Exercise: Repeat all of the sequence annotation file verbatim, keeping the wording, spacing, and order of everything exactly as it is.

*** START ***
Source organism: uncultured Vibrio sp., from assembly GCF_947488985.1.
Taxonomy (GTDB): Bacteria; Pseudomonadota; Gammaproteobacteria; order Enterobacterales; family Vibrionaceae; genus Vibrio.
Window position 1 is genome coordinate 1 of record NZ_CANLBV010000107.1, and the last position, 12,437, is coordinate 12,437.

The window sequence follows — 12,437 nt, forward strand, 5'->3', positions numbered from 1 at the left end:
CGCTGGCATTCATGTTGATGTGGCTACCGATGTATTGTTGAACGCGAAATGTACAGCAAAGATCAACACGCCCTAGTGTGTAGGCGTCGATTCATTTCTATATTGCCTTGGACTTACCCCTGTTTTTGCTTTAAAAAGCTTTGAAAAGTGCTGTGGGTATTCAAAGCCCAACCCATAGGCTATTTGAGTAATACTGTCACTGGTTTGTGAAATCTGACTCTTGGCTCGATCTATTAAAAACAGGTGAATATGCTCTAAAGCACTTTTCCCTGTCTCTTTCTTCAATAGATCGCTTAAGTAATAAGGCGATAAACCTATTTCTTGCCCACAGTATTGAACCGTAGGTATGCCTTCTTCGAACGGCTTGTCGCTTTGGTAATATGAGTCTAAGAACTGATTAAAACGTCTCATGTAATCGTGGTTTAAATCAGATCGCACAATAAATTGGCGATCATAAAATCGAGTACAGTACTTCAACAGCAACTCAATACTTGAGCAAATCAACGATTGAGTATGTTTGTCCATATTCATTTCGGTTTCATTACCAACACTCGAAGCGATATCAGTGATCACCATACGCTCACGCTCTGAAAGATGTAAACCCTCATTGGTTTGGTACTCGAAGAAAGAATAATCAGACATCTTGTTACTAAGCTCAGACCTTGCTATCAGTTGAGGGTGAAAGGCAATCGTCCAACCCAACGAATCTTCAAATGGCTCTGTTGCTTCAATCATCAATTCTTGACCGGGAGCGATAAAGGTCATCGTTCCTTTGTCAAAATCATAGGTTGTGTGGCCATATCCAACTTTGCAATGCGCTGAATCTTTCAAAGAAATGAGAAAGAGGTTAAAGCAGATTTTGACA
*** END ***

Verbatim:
Source organism: uncultured Vibrio sp., from assembly GCF_947488985.1.
Taxonomy (GTDB): Bacteria; Pseudomonadota; Gammaproteobacteria; order Enterobacterales; family Vibrionaceae; genus Vibrio.
Window position 1 is genome coordinate 1 of record NZ_CANLBV010000107.1, and the last position, 12,437, is coordinate 12,437.

The window sequence follows — 12,437 nt, forward strand, 5'->3', positions numbered from 1 at the left end:
CGCTGGCATTCATGTTGATGTGGCTACCGATGTATTGTTGAACGCGAAATGTACAGCAAAGATCAACACGCCCTAGTGTGTAGGCGTCGATTCATTTCTATATTGCCTTGGACTTACCCCTGTTTTTGCTTTAAAAAGCTTTGAAAAGTGCTGTGGGTATTCAAAGCCCAACCCATAGGCTATTTGAGTAATACTGTCACTGGTTTGTGAAATCTGACTCTTGGCTCGATCTATTAAAAACAGGTGAATATGCTCTAAAGCACTTTTCCCTGTCTCTTTCTTCAATAGATCGCTTAAGTAATAAGGCGATAAACCTATTTCTTGCCCACAGTATTGAACCGTAGGTATGCCTTCTTCGAACGGCTTGTCGCTTTGGTAATATGAGTCTAAGAACTGATTAAAACGTCTCATGTAATCGTGGTTTAAATCAGATCGCACAATAAATTGGCGATCATAAAATCGAGTACAGTACTTCAACAGCAACTCAATACTTGAGCAAATCAACGATTGAGTATGTTTGTCCATATTCATTTCGGTTTCATTACCAACACTCGAAGCGATATCAGTGATCACCATACGCTCACGCTCTGAAAGATGTAAACCCTCATTGGTTTGGTACTCGAAGAAAGAATAATCAGACATCTTGTTACTAAGCTCAGACCTTGCTATCAGTTGAGGGTGAAAGGCAATCGTCCAACCCAACGAATCTTCAAATGGCTCTGTTGCTTCAATCATCAATTCTTGACCGGGAGCGATAAAGGTCATCGTTCCTTTGTCAAAATCATAGGTTGTGTGGCCATATCCAACTTTGCAATGCGCTGAATCTTTCAAAGAAATGAGAAAGAGGTTAAAGCAGATTTTGACA